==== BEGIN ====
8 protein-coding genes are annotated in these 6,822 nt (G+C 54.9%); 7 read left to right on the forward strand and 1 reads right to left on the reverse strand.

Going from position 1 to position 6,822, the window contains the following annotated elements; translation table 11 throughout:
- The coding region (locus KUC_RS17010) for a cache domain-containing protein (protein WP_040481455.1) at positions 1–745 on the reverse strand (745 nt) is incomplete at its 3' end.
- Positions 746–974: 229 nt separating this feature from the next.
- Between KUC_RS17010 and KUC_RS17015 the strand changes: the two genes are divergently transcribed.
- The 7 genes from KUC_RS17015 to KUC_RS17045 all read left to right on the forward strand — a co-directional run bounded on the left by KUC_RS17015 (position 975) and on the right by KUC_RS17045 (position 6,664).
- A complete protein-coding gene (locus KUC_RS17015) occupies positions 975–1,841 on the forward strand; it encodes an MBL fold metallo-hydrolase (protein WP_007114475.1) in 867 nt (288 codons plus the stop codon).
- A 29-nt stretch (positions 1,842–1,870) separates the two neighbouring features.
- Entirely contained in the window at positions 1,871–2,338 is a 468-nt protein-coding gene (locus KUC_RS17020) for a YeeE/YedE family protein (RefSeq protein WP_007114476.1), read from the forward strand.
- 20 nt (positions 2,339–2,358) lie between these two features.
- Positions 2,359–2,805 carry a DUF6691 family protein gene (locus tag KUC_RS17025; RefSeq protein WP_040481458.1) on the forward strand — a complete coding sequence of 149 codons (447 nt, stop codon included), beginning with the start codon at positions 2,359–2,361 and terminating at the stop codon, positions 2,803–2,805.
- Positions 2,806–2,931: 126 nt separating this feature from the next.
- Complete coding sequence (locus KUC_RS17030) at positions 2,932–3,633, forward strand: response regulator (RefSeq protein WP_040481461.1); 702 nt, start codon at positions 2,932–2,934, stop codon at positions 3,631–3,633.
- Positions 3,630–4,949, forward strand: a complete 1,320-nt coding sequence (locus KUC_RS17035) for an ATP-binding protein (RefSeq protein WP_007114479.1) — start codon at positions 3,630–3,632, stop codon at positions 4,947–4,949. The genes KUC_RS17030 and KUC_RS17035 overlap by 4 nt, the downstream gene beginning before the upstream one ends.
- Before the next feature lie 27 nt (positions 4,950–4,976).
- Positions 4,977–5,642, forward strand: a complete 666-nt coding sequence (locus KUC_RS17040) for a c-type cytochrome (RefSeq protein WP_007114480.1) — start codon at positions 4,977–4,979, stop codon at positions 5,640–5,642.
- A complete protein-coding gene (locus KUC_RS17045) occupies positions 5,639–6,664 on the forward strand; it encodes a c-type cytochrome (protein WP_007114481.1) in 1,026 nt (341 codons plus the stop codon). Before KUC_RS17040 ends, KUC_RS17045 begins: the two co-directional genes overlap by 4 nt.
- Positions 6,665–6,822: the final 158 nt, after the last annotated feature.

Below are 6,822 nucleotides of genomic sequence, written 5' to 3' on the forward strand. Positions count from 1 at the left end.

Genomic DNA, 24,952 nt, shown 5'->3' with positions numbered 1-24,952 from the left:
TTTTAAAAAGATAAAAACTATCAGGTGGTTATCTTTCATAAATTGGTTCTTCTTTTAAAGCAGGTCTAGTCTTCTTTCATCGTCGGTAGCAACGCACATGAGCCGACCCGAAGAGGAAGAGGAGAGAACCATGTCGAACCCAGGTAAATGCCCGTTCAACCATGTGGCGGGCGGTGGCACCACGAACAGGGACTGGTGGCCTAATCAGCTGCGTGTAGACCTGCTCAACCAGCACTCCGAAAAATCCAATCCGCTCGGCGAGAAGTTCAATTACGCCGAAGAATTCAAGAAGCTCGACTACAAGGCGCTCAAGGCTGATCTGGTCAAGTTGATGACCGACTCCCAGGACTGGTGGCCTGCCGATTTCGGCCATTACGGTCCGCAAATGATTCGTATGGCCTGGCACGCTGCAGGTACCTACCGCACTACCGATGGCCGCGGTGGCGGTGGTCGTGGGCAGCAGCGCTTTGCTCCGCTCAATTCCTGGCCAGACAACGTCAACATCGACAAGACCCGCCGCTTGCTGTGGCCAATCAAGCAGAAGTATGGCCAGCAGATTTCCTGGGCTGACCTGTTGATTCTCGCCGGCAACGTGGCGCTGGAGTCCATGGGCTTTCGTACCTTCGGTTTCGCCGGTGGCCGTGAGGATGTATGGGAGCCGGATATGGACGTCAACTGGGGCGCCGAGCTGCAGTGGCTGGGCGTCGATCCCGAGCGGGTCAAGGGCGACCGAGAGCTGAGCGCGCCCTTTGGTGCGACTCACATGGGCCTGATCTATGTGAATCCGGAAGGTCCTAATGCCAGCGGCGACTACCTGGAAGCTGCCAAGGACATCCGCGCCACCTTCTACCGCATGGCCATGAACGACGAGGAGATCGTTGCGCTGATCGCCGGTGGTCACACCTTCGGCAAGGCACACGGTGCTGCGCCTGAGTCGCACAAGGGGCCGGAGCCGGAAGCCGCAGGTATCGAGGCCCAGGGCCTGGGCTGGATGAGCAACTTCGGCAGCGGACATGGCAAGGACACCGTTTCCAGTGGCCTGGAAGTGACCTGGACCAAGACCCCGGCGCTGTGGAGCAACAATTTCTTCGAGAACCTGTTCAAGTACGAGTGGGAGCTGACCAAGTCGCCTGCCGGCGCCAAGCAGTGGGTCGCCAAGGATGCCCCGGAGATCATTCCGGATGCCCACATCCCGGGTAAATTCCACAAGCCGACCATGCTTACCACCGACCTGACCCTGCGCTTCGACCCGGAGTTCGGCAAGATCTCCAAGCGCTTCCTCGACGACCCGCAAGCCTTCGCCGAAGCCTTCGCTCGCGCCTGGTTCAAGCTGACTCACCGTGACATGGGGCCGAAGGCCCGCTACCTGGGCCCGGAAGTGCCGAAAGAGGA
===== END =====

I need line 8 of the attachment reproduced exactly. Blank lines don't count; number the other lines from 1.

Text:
- A 29-nt stretch (positions 1,842–1,870) separates the two neighbouring features.